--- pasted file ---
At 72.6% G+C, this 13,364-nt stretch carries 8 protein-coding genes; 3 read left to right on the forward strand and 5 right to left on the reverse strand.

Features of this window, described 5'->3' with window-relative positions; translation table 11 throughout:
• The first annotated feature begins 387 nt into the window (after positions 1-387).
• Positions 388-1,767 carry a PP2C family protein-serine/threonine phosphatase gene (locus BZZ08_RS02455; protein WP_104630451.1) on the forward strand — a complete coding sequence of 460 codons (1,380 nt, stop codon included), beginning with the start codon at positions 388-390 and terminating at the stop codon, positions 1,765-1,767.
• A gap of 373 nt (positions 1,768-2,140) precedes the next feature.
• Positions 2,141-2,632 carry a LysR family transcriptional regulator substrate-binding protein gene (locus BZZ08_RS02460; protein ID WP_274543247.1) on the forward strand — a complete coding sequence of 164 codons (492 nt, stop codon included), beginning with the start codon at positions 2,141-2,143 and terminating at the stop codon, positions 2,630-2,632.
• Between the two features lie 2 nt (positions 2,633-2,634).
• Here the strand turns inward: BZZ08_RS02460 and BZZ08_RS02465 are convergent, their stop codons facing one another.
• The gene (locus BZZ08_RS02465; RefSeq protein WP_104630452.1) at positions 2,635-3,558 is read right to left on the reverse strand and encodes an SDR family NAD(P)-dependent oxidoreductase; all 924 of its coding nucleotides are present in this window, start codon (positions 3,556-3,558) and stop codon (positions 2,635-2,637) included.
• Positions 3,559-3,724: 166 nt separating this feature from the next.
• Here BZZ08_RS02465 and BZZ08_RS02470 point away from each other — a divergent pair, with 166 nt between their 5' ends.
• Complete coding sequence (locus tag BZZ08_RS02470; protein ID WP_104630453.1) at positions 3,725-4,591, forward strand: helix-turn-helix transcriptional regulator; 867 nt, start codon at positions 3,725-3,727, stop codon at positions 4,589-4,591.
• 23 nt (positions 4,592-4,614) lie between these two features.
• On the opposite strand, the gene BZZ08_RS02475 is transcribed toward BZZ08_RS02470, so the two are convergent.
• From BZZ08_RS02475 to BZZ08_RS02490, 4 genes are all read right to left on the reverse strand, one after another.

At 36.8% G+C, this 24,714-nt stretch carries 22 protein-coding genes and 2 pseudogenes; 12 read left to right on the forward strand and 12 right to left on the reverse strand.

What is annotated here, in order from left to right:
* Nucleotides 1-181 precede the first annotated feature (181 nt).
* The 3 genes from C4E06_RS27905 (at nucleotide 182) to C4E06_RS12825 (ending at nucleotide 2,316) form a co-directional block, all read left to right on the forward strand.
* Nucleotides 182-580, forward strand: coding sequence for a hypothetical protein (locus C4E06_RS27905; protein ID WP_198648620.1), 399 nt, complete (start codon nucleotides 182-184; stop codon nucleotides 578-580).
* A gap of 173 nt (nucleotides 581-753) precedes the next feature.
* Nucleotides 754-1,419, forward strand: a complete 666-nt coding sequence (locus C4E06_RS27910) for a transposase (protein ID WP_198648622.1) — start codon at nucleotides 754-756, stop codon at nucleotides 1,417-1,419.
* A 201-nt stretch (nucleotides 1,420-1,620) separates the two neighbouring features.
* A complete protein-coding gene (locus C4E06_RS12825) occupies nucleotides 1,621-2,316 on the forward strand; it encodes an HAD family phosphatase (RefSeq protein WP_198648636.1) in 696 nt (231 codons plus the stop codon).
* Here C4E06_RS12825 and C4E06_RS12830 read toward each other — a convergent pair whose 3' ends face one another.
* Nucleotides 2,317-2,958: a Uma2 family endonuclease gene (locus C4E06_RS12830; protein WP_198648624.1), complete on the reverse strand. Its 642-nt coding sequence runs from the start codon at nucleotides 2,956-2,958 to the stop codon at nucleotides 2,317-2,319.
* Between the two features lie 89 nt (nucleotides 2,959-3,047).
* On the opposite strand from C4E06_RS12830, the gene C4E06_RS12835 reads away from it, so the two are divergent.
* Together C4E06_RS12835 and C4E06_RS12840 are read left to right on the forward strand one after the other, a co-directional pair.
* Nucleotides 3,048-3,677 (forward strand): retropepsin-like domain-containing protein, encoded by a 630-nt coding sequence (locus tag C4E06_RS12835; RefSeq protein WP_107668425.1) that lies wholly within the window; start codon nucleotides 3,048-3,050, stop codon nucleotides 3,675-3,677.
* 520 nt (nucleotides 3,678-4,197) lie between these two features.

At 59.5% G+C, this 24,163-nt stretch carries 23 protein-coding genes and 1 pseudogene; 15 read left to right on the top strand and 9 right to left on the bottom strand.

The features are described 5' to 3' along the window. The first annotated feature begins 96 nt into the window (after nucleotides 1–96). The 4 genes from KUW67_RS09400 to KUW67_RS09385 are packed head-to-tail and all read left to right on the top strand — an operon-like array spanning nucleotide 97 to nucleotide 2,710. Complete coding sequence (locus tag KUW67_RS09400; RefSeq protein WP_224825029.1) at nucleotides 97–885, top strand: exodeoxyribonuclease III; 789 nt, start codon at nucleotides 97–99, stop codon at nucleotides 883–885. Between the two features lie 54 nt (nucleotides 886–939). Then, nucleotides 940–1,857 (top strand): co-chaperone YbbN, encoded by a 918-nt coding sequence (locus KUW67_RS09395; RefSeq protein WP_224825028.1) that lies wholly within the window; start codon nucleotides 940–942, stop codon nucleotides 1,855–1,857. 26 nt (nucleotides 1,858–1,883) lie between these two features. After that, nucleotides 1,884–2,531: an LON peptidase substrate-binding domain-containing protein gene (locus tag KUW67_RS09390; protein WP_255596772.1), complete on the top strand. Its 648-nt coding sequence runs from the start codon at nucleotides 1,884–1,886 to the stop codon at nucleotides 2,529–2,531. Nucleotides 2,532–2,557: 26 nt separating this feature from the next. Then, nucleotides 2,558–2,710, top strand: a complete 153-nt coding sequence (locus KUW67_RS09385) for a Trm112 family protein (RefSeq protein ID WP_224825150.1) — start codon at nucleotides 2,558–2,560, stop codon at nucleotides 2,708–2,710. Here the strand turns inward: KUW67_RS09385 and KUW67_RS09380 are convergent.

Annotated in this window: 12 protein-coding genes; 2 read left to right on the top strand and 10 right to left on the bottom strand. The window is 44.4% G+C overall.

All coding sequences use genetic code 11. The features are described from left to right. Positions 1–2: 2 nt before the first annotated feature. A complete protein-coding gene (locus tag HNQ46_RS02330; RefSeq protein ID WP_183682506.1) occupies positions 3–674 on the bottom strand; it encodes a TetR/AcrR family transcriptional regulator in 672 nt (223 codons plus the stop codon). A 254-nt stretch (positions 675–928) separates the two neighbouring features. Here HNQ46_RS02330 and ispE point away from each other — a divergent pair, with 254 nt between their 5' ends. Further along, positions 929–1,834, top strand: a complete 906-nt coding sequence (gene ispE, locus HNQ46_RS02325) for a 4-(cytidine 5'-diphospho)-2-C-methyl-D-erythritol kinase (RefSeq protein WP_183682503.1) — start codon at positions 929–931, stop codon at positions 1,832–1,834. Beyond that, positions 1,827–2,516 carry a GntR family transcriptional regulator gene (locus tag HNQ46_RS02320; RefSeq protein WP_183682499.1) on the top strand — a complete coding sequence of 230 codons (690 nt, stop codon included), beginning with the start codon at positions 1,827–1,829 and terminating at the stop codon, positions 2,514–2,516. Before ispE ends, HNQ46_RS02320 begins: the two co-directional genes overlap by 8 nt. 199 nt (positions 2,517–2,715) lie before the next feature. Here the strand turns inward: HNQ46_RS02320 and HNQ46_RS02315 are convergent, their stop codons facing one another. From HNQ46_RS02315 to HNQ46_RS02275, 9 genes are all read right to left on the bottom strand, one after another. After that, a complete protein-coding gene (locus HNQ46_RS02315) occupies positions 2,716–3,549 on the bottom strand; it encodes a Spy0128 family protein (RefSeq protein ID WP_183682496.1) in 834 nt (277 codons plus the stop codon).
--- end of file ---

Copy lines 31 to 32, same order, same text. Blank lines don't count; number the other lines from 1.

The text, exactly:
* 520 nt (nucleotides 3,678-4,197) lie between these two features.

At 59.5% G+C, this 24,163-nt stretch carries 23 protein-coding genes and 1 pseudogene; 15 read left to right on the top strand and 9 right to left on the bottom strand.